7 August 2008 Edition

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Pay talks collapse and industrial action looms

Jack O’Connor

Jack O’Connor


AS THE social partnership pay talks in the 26 Counties collapsed at the weekend, SIPTU, the largest union in the Irish Congress of Trade Unions, has warned of possible strike action if the employers’ representative body, IBEC, attempts to block pay claims for SIPTU members.  
The talks collapsed as the social partners could not agree to a timetable for wage increases for workers over the next 18 months.
SIPTU General President Jack O’Connor said his union will lodge pay claims with individual companies due to the failure to reach agreement in the talks. There are no definitive plans to reconvene the talks but Taoiseach Brian Cowen is said to have plans to meet the social partners at the end of August. Jack O’Connor stated:
“We hope that agreements can be made on an employer by employer basis to protect workers’ living standards without recourse to industrial unrest. However, any suggestion of a general direction by IBEC to employers to the effect they should refuse to engage with us would contravene most collective agreements and therefore raise the prospect of industrial unrest long before otherwise would be anticipated.”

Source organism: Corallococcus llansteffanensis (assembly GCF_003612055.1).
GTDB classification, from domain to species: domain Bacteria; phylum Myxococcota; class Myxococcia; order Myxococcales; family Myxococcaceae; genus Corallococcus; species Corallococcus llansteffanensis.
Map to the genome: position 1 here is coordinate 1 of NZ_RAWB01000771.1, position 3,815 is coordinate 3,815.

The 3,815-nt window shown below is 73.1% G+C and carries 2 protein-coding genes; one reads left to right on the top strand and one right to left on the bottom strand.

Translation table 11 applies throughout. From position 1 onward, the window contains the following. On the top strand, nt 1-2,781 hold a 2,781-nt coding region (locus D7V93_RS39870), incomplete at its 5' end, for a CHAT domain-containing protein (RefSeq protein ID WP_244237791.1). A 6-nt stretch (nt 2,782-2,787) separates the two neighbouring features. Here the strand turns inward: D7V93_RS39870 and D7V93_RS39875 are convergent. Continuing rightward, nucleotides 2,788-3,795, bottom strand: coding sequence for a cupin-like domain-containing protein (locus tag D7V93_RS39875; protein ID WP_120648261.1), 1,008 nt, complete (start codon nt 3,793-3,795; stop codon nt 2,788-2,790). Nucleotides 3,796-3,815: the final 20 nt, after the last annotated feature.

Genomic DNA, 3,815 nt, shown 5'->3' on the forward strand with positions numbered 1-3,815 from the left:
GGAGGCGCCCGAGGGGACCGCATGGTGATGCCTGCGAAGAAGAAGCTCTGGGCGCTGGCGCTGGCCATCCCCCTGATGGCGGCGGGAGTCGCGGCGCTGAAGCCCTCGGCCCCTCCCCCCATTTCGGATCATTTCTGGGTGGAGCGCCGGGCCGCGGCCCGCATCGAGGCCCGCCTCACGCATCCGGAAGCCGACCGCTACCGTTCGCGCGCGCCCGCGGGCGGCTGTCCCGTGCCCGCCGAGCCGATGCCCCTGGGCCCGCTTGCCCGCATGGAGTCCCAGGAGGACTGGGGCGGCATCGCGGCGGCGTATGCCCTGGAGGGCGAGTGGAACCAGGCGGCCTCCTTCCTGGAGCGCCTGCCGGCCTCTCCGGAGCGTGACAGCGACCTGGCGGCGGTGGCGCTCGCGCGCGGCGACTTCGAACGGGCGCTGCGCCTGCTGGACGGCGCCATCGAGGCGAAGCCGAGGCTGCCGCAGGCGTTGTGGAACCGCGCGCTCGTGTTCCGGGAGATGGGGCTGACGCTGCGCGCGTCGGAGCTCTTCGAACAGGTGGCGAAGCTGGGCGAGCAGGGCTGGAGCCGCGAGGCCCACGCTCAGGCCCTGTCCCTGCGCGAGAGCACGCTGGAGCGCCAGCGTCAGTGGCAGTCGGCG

The Unite trade union is currently arranging meetings with its representatives and shop stewards to begin initiating pay claims. The Mandate trade union, which represents bar staff and workers in the retail sector, is also going to lodge individual claims with employers.
Mandate said that IBEC has sown the seeds of industrial unrest by directing its members not to negotiate with workers on pay claims and said that IBEC were responsible for the collapse of the pay talks. IBEC has asked its members not to engage with the unions on this issue. Mandate Assistant General Secretary Linda Tanham said:
“By telling their members not to engage in local collective bargaining, they are laying the foundations for serious industrial unrest.”
She added that it is not feasible for the issue of increases to be left until the end of the month as low-paid workers are desperately in need of a pay rise to meet increased energy and food costs this winter.

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